The race for Monroe Town Board

Monroe. Three candidates are seeking the two open four-year seats on the Monroe Town Board.

| 02 Nov 2021 | 11:14

Incumbent Monroe Town Board members Mary Bingham and Rick Colon, both Democrats, are being challenged by Dorey Houle, a Republican who is a Monroe Village Trustee.

The Photo News asked each candidate these questions:

1. Personal information. I.E. job, community service, some people include their families, etc.

2. Why are you running for office and why should people vote for you?

3. What is the most critical issue before the town or village and what can be done about it?

Here are their responses:

Mary Bingham

My husband Bill and I have lived in Monroe for 38 years. We have two grown children, and four grandchildren. I have been working for a local hospital in its acute care/rehabilitation department for 25 years.

I am running for re-election for the Monroe Town Council because I feel I can best represent the residents of our community. When I moved to Monroe, it was a very suburban community. Over time, I have seen Monroe grow to become more suburban/urban. I understand the need to balance growth and to limit any potential impacts on traffic, water, air quality, and our schools. My prior experience on the Planning Board and Monroe Conservation Commission gives me the knowledge that will ensure Monroe remains a community residents can take pride in.

I feel the most critical issue our town is facing is the availability of affordable housing for seniors and young professionals. I voted for a Conservation Cluster Residential Floating Zone that will allow for 20 percent of the units to be used as workforce housing, and 15 percent of the units for 55 and older. This zoning change will lead to more housing choices, and give our seniors and young professionals more opportunities to remain in Monroe.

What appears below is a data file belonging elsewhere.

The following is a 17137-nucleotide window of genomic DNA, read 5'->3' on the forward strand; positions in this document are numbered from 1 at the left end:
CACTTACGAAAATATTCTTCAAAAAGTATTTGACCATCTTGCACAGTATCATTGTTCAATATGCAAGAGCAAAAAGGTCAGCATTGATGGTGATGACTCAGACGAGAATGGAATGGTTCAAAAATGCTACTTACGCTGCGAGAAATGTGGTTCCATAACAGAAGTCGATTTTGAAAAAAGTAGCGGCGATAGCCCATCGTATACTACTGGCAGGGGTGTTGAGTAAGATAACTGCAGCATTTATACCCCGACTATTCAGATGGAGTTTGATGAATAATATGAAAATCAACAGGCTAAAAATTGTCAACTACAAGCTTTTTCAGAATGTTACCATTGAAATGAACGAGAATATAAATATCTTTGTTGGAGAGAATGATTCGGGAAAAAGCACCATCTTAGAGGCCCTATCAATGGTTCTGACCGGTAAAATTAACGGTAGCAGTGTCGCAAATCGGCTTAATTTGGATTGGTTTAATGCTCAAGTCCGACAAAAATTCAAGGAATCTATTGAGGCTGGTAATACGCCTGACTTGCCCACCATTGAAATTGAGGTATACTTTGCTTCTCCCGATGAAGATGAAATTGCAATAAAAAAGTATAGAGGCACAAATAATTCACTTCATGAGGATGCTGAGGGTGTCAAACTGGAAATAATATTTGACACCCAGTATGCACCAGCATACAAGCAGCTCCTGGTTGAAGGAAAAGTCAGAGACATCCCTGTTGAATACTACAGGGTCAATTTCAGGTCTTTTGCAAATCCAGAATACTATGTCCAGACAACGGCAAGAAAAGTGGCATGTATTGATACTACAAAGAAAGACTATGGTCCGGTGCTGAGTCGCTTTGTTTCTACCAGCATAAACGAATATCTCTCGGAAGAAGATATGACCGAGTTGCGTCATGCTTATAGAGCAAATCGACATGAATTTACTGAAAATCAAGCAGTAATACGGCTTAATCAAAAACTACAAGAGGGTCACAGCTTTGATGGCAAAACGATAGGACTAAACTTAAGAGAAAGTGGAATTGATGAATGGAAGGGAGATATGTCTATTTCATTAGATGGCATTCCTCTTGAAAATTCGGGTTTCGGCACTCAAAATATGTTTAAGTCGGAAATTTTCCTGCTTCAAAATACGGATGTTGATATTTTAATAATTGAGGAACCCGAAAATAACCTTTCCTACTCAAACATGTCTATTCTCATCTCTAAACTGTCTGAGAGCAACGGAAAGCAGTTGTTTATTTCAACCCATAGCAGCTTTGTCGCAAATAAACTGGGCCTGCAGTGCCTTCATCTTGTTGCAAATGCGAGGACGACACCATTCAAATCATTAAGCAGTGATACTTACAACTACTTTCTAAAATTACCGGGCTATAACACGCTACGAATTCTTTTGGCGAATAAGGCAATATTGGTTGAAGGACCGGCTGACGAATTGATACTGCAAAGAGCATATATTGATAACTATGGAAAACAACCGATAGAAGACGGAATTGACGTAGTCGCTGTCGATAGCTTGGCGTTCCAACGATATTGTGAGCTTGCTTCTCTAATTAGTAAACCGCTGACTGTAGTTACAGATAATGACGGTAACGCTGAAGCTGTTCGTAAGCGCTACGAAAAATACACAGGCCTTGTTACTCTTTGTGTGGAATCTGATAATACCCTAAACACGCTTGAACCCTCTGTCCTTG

Rick Colon

My wife and I moved to Monroe when we first got married, in December 1981. By 1990 I had a major career change, and began to work for the New York State Department of Corrections. I recently retired, March of 2019, with just over 29 years of service.

I feel that running for public office is a serious commitment, and also one of responsibility to one’s family, neighbors and community. It is understanding that what you do may have an effect on the community for a long time. So careful consideration is a must. Any elected position does not belong to a single person, group or political party, it belongs to the citizenry. I hope that the people of Monroe continue to have trust in what I have done thus far and will vote for me again; as I strive to have reasonable and sensible outlook for the future of our town.

The usual, water, sewage and traffic. Are what we are facing now. However, opioid addiction has had a great impact on our community and nation. We must all stand united against this plague, because it affects all of us.

Dorey Houle

I am currently a trustee in the Village of Monroe, having served as liaison to the Police Department and Village Hall. I teach sign language programs for babies and toddlers at the Monroe Free Library. My five children have all attended M-W schools. We are a military family. My husband is a retired Master Sergeant from the U.S. Air Force Reserves and our oldest son is a specialist in the U.S. Army serving in South Korea.

I am running for Town Council because, while the population of the Village of Monroe is equal to the Town of Monroe, there is no representation of the Village on the Town Board. I look forward to representing the Village and protecting its resources as a Town Board member.

One of the issues I am eager to examine is ways to mitigate the growing traffic in the Village of Monroe. With our proximity and easy commute to New York City, Monroe has become a popular destination for former NYC residents. Our roadways were not designed to accommodate the increased traffic. I look forward to developing traffic patterns that will ease the congestion through both the Village and Town of Monroe.

Other races

Town Supervisor Tony Cardone, a Republican, and Town Justice Audra L. Schwartz, a Democrat, also are on Tuesday’s ballot. Neither faces opposition.